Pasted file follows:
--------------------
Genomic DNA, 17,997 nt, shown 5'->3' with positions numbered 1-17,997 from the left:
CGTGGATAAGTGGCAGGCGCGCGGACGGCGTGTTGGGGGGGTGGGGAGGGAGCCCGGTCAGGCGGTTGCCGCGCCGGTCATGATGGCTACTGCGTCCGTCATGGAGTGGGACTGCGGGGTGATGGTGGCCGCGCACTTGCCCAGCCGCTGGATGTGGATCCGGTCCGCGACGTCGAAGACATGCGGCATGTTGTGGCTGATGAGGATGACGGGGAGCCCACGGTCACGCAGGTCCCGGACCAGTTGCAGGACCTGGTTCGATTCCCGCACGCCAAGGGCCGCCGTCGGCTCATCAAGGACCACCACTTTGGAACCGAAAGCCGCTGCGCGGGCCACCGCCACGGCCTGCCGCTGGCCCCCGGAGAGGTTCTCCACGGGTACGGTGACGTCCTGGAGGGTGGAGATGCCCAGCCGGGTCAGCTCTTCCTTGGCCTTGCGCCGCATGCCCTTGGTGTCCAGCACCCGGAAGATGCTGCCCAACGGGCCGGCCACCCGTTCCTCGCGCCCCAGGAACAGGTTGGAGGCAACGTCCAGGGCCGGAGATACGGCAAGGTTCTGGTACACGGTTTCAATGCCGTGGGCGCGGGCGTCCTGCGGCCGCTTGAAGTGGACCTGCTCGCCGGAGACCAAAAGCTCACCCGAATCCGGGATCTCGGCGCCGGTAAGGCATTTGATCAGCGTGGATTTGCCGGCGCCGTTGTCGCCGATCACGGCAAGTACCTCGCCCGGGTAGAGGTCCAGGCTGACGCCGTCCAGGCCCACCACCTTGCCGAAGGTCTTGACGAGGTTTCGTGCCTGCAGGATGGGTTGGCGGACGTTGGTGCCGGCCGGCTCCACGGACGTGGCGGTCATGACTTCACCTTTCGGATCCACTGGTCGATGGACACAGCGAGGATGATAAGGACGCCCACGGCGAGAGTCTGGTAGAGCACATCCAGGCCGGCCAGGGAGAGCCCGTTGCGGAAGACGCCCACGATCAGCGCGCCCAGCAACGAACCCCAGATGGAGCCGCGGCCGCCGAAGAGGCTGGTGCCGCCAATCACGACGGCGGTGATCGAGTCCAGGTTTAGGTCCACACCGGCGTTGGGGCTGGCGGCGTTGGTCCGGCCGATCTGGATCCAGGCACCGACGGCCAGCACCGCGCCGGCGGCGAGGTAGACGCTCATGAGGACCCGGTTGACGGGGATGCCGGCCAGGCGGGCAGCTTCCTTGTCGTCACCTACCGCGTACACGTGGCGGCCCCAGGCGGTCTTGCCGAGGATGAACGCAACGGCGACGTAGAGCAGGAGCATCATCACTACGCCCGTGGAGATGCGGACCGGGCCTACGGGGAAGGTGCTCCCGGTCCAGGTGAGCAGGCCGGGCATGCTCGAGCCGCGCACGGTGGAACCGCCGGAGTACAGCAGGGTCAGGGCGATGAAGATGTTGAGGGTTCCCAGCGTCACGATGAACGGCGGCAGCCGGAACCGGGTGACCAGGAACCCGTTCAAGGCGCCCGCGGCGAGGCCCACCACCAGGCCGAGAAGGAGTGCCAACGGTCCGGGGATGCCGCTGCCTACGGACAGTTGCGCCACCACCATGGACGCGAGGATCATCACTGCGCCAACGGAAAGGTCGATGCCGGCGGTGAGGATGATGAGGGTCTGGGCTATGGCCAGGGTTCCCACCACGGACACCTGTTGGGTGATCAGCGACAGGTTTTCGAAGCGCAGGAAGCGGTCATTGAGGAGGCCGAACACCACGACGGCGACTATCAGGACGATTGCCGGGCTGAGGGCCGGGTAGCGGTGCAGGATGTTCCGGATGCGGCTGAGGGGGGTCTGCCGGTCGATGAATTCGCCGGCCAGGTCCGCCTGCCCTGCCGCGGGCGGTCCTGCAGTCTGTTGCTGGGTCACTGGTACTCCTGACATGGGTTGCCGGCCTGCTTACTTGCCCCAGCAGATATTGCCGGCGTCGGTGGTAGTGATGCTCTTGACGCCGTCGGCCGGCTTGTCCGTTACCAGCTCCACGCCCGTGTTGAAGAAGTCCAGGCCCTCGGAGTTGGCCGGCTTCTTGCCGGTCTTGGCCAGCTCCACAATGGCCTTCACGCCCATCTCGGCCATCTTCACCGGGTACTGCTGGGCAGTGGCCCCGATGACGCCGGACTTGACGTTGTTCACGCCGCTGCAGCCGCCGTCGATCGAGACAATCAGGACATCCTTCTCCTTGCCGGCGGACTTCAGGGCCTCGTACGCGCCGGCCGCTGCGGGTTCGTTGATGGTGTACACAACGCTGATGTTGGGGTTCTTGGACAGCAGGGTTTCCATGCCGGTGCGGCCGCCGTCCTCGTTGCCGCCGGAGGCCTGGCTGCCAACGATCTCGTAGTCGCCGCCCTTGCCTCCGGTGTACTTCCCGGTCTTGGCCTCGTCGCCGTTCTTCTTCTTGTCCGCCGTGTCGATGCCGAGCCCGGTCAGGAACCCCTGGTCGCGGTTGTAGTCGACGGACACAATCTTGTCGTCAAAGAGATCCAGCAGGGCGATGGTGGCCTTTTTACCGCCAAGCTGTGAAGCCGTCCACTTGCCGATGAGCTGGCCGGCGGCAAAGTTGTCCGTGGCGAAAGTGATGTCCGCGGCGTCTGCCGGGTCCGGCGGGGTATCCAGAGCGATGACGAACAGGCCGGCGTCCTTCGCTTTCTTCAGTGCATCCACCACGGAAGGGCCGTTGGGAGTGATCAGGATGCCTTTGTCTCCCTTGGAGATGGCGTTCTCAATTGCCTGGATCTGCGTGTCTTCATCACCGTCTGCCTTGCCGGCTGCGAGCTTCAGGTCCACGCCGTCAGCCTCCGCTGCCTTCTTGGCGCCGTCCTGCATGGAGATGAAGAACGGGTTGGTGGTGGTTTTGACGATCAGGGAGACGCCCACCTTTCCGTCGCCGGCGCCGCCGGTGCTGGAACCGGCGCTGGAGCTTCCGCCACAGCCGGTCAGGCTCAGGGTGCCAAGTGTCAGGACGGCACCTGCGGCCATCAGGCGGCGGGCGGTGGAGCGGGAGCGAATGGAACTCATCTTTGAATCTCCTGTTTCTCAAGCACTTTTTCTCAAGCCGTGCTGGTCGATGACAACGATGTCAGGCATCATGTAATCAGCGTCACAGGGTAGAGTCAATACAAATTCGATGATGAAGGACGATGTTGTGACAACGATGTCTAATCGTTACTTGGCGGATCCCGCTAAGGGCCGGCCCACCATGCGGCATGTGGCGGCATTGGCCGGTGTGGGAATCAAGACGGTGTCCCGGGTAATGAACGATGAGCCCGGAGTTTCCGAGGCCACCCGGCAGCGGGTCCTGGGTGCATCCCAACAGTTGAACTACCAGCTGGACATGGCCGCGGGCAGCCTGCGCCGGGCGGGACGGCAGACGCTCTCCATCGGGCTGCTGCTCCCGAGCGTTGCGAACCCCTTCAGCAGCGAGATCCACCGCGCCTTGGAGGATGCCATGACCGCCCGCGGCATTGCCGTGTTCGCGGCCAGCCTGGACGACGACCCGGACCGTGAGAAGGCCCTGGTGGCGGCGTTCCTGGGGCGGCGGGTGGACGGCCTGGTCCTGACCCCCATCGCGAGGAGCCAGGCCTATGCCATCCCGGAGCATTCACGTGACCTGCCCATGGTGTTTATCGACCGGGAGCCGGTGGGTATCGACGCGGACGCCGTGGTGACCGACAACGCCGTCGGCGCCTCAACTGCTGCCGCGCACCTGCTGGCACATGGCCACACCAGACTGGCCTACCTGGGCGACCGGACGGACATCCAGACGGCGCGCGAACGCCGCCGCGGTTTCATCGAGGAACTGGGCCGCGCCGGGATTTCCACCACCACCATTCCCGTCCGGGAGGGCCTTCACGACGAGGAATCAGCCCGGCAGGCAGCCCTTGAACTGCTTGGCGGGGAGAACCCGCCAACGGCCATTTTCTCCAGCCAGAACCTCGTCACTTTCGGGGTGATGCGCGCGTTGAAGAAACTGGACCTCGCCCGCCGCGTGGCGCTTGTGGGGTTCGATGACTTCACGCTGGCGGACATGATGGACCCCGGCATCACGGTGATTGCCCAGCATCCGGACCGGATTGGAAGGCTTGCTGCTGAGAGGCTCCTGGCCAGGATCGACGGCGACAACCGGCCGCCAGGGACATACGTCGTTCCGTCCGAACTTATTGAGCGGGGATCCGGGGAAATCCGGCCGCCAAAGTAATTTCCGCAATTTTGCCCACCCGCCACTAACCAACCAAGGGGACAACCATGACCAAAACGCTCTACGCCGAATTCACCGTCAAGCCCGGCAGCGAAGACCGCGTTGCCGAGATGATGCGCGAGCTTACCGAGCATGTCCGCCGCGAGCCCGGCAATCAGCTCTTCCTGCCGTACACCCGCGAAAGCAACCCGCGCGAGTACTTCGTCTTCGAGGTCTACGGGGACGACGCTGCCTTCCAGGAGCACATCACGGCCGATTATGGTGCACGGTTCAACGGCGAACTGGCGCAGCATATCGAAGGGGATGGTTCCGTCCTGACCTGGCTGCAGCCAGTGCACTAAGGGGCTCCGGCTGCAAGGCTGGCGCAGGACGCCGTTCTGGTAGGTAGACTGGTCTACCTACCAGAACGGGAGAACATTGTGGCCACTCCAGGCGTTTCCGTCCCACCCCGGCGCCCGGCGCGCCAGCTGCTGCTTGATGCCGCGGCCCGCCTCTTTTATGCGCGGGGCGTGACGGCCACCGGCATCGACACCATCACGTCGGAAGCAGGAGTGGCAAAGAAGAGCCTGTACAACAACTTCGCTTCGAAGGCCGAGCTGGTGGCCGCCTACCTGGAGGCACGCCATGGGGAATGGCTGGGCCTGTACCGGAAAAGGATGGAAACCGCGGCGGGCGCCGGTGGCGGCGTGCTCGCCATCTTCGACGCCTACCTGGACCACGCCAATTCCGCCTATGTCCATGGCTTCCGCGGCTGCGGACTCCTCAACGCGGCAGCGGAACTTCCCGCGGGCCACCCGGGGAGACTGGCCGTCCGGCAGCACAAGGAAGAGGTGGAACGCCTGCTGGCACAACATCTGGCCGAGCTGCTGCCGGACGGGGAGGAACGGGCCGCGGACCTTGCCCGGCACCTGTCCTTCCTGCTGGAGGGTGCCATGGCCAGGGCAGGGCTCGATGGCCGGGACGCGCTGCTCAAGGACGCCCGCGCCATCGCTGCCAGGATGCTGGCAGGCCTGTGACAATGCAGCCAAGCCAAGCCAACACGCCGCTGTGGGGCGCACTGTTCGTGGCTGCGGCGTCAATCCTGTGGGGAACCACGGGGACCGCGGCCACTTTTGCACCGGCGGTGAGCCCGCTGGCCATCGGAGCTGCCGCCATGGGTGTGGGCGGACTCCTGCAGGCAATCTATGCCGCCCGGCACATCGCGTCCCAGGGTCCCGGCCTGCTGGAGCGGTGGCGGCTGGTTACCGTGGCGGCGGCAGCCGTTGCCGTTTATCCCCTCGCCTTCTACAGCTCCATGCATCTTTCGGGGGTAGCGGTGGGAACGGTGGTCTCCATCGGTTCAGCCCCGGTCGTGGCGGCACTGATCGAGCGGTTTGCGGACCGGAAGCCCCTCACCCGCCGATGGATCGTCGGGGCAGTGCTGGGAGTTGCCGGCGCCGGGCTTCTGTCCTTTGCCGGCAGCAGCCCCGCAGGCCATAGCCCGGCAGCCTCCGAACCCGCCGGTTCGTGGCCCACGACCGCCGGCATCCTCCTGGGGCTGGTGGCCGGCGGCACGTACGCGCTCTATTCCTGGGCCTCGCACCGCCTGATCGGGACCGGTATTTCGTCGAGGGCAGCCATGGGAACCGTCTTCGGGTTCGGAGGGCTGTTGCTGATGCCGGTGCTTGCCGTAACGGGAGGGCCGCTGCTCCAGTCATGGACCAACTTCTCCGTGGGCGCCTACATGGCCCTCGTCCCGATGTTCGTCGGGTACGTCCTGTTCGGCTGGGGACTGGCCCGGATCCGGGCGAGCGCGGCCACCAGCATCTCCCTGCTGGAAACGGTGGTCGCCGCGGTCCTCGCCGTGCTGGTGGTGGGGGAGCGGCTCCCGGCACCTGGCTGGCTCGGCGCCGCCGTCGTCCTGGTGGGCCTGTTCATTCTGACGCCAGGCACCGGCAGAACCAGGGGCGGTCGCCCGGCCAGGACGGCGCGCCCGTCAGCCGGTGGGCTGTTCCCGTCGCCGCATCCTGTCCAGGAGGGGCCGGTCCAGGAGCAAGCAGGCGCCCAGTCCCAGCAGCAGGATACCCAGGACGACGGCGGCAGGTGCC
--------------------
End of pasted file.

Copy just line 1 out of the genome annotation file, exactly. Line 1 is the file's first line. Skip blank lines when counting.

Genomic DNA, 17,997 nt, shown 5'->3' with positions numbered 1-17,997 from the left: